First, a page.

Possibility spans law and competition. First, North Carolina lets brewers do something not all states allow: distribute to bars and restaurants, sell to consumers on-site and serve in-house, in taprooms. Second, in 2005, the state bumped up – from 6 to 15 – the allowable percentage of alcohol by volume in beer sold here.

American lagers – think Bud and Miller – are in the 5 range; many craft beers are just getting started at the 6 mark. So the industry could take off, and it did – but mostly elsewhere, like four-time “BeerCity USA” Asheville.

Our city has been, shall we say, underserved.

“Charlotte is in its infancy,” says Kurt Hogan of Heist. “When I was deciding (where to start a business), I saw it was Olde Meck and Four Friends pretty much (here)… and the demographics are just perfect. A young, active crowd. Exactly what craft beer caters to. It’s a no-brainer.”

Charlotte is also, for brewers thinking of the future, ideally situated: central, with easy access to highways for putting beer on the road to other towns, and other states.

Chris Hunt, owner of Good Bottle, had traveled through the Southeast in a corporate development job, noticing bottle stores – where you can build your own six-pack, bottle by bottle -- opening successfully. “Charlotte was missing an all-inclusive beer store,” he says. “We want to introduce people to craft beer … let people come in and ask stupid questions that are not stupid questions at all.” He relishes introducing people to brewers at tastings and creating fans of both local and national craft brews.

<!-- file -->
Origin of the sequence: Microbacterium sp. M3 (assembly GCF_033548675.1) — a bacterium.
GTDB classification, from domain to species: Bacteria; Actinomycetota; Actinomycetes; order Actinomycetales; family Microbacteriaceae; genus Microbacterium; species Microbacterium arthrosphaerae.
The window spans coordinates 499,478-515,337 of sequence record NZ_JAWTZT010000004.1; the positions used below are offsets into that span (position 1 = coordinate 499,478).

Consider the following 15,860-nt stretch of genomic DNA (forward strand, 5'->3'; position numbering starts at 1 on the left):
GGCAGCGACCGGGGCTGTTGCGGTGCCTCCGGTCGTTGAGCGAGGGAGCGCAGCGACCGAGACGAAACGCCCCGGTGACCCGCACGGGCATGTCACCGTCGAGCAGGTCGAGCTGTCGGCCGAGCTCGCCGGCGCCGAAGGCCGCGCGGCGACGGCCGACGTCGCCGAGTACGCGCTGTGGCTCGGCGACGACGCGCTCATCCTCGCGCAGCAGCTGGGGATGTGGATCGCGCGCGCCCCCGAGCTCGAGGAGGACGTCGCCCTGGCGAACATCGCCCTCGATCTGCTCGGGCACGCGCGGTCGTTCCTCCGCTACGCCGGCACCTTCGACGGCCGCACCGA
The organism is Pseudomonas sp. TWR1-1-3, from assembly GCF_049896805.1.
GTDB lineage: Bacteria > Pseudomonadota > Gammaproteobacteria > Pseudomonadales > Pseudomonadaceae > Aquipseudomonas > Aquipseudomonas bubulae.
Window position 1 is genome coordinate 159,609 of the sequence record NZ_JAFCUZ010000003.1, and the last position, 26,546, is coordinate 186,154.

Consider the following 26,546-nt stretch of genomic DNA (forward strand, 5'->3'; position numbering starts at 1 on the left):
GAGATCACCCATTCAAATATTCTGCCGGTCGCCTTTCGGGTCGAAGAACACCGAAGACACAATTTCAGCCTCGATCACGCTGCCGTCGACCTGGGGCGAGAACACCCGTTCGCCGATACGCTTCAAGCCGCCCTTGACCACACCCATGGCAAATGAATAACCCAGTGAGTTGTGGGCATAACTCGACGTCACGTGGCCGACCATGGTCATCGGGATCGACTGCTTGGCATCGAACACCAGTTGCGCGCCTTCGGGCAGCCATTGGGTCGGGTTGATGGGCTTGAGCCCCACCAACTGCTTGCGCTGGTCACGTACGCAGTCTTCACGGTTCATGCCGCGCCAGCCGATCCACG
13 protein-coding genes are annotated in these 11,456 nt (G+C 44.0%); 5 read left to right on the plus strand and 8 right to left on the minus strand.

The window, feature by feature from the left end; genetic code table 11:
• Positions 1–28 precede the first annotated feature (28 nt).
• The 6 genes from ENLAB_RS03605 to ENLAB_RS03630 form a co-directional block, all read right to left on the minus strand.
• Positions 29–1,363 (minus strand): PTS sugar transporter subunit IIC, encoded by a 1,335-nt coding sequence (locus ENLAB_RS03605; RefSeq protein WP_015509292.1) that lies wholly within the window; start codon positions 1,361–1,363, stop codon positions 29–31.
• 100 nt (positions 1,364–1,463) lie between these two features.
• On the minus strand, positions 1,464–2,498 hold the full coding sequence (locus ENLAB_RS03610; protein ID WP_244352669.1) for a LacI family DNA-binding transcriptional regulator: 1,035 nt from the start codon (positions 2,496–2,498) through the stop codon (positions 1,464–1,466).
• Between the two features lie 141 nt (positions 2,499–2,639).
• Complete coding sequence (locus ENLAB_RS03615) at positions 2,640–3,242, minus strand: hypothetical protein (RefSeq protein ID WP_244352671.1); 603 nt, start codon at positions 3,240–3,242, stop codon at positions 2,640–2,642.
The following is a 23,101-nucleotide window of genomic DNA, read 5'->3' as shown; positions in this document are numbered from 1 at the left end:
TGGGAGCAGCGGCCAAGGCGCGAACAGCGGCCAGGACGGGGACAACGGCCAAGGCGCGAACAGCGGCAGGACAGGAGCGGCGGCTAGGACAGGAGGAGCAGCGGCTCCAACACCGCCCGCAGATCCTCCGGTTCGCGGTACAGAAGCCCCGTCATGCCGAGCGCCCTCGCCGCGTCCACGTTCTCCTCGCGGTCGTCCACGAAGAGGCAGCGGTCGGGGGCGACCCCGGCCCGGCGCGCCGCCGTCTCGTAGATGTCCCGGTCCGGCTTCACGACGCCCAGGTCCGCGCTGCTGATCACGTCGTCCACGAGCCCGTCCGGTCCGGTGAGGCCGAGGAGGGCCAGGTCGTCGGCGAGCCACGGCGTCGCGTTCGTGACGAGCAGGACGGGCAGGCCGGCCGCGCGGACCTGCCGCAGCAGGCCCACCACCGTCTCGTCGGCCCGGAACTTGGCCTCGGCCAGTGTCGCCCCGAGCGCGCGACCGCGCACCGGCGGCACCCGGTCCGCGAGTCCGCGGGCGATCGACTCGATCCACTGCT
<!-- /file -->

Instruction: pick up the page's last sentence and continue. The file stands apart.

Breweries, bars and brewpubs, and beer-centric stores are the three key components of a smart beer town, says Hunt.

Daniel Hartis, who runs www.charlottebeer.com and has a book on Charlotte beer coming out in February, also gives a nod to the Carolina BrewMasters club, begun in 1982. “They championed craft beer long before the ’90s breweries came to town,” and brought the ongoing Charlotte Oktoberfest to town in 1999, he says. Hartis declares Charlotte is “quietly becoming one of the better beer cities in the nation.”

When will we know we’ve arrived? “A bigger reach,” says Hogan. “If you start having brews winning medals at GABF (Great American Beer Festival), that puts us on the map – and people start to look (and say) ‘It’s not only Asheville. Charlotte is popping!’ ”

Which happens to have happened at the 2012 Festival: NoDa Brewing’s Coco Loco won a silver medal among Robust Porters, and Olde Meck’s Mecktoberfest took silver in the German-style Marzen category.

Check the box with this story for a look at individual breweries. As for stores, noteworthy new ones are Good Bottle (12 taps, 500+ bottled/canned beers), Salud (8 taps, 300+ bottles/cans in NoDa, with an express store in uptown’s 7th Street Public Market) and Tampa-based chain World of Beer in South End (60 rotating taps, 500+ bottles/cans). You can also buy at Common Market’s two locations, in South End and Plaza Midwood.

Brawley’s Beverage on Park Road, meanwhile, has offered beer fans choices since before there were many choices: nearly a decade.

And there’s more to come: Carolina Beer Temple is slated to open in Matthews by early 2013, with 8-16 taps, half N.C. brews.

“The N.C. market has taken off by leaps and bounds,” says co-owner Rob Jacik, “and Charlotte is super-exciting.”